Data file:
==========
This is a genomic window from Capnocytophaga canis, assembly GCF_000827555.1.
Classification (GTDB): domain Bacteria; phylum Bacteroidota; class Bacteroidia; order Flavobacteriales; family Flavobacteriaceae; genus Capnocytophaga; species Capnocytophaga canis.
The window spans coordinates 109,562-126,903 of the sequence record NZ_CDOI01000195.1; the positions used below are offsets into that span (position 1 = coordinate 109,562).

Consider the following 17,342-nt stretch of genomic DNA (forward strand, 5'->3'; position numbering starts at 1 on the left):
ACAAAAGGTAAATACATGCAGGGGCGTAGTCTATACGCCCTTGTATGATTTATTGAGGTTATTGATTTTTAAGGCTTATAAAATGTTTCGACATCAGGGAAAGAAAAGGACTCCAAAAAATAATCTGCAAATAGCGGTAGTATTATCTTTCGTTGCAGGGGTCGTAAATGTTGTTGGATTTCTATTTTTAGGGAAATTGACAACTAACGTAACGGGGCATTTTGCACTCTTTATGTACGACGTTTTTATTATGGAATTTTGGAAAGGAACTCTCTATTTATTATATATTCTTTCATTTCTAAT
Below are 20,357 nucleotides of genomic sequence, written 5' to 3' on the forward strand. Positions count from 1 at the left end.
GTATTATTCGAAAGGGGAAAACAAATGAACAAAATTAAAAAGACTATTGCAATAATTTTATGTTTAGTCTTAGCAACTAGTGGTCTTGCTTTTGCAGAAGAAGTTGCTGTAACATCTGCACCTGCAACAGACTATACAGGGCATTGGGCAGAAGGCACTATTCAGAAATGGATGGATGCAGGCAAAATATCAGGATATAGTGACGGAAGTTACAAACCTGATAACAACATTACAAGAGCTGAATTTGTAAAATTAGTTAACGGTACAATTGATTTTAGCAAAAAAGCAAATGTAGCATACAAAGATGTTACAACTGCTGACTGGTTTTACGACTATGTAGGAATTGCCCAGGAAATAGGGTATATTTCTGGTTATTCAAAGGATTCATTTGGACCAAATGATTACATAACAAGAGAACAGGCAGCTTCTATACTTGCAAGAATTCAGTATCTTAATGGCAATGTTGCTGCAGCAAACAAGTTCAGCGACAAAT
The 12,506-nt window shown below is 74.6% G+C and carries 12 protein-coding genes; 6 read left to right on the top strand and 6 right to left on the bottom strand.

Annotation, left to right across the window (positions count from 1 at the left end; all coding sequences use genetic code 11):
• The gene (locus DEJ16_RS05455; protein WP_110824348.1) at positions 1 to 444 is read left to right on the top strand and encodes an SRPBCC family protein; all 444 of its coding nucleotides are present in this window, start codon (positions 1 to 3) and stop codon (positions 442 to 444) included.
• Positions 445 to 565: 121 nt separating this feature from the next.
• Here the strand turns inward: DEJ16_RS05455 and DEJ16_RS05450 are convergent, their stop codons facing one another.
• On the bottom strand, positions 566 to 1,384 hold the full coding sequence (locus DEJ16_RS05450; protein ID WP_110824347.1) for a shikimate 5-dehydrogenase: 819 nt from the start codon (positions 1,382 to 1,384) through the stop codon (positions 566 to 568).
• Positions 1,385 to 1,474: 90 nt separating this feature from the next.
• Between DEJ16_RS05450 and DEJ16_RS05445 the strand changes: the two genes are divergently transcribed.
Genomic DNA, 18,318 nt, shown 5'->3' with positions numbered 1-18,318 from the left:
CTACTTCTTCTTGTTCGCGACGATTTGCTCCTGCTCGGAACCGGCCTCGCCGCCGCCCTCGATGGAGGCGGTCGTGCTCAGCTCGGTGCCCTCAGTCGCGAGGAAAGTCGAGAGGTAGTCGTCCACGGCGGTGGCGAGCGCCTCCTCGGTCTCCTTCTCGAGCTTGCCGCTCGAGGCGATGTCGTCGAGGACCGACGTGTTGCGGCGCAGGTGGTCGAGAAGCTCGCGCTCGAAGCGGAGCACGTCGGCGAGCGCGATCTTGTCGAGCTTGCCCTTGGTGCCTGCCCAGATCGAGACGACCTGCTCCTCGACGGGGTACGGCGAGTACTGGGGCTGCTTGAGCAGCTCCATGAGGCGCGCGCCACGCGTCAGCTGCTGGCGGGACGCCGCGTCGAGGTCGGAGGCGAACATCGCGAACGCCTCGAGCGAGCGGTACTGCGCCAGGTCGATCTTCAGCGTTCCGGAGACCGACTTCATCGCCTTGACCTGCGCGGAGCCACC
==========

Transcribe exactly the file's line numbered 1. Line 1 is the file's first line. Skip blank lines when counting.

This is a genomic window from Capnocytophaga canis, assembly GCF_000827555.1.